Maryland Leadership

Maryland & Climate Change

To meet the growing challenges climate change is having on Maryland, the region and the world, UMCES' research programs seek to broaden our understanding of climate change’s effects on coastal ecosystems, specifically their sensitivity and adaptability to those changes. By collaborating with colleagues and providing institutional support to policymakers, UMCES scientists and graduate students are rising to the challenge of understanding the regional effects of climate change and charting a path to a more sustainable future.

Fighting surging seas

It is not an uncommon sight to see flooding from storm surges and high tides in some low-lying communities on the Eastern Shore of Maryland. With rising tidal ranges and threats of flooding from more intense storms, coastal communities are having to face harsh realities and decide on potential solutions to encroaching seas. Ming Li’s research focuses on the threats coastal communities face and potential solutions to the rising tides, as the impacts of climate change grow. MORE

Climate change reveals itself through shifts in Maryland weather

If you’ve noticed that when it rains these days, it really pours—you’re right. The Chesapeake region receives about 4.5 inches more of rain per year than it did a century ago. This is what climate change looks like. Victoria Coles and Raleigh Hood have been working to help the public visualize how much climate in the Chesapeake Bay region has changed during their lifetimes. They examined 114 years of data and found clear evidence that physical climate changes are well underway and species and habitats are responding those changes. MORE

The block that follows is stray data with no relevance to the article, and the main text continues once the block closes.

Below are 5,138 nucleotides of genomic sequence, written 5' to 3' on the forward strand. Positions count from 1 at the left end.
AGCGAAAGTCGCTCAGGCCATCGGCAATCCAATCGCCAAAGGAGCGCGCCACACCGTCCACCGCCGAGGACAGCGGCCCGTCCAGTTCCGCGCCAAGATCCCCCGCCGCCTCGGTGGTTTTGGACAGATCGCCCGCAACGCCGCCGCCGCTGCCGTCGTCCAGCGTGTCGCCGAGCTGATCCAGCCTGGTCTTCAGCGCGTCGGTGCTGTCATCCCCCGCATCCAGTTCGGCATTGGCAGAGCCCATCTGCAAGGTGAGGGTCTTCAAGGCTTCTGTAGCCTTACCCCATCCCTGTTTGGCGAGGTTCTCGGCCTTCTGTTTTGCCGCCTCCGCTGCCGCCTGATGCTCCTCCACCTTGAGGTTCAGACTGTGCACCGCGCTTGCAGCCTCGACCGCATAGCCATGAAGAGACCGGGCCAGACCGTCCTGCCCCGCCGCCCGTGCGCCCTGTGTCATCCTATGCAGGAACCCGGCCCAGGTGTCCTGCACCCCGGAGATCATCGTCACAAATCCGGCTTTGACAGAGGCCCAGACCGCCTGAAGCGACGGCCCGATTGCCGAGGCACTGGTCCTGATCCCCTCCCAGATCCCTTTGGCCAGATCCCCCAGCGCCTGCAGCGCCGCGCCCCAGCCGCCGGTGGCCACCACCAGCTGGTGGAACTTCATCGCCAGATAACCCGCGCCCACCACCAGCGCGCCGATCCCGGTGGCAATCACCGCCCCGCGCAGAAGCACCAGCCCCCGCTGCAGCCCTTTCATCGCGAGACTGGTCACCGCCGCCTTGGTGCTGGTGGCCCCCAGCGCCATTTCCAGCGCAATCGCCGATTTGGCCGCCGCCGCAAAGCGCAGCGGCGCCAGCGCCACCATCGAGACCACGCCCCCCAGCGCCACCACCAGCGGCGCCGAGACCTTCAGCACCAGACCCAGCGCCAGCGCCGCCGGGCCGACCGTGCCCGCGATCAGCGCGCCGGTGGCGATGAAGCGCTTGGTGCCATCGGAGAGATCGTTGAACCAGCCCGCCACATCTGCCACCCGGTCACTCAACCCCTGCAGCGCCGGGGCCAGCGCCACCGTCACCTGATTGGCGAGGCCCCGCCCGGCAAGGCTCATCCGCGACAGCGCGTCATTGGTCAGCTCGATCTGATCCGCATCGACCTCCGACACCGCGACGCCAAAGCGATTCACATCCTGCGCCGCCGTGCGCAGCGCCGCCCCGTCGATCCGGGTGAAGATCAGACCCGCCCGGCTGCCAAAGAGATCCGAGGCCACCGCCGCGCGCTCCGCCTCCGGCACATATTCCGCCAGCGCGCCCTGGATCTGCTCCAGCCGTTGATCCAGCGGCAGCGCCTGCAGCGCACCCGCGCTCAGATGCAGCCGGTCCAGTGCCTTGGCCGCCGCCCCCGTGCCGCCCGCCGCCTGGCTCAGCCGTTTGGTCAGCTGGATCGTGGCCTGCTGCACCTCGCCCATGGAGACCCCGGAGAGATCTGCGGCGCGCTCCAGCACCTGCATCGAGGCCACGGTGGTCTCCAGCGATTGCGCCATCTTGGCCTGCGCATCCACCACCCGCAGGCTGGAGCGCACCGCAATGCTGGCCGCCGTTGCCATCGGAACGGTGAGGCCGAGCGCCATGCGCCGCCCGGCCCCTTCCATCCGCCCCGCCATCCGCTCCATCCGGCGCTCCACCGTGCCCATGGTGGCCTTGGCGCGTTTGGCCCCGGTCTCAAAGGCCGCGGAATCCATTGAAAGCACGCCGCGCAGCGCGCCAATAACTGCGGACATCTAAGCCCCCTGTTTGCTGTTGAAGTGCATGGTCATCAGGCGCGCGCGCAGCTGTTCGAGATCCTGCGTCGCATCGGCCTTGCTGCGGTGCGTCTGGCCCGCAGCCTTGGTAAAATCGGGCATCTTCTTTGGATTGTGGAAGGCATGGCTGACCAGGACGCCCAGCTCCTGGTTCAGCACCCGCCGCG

Warming climate will impact dead zones in Chesapeake Bay

In recent years, scientists have projected increasingly large summer dead zones in the Chesapeake Bay, areas where there is little or no oxygen for living things like crabs and fish to thrive, even as long-term efforts to reduce nutrient pollution continue. Researchers warn that climate may also have significant impact that could change the equation for nutrient reduction goals. MORE

Warmer winters could lead to longer blue crab season

Scientists are predicting that warmer winters in the Chesapeake Bay will likely lead to longer and more productive seasons for Maryland’s favorite summer crustacean, the blue crab. Understanding warming trends critical to effectively managing ecosystems in the face of a changing climate. MORE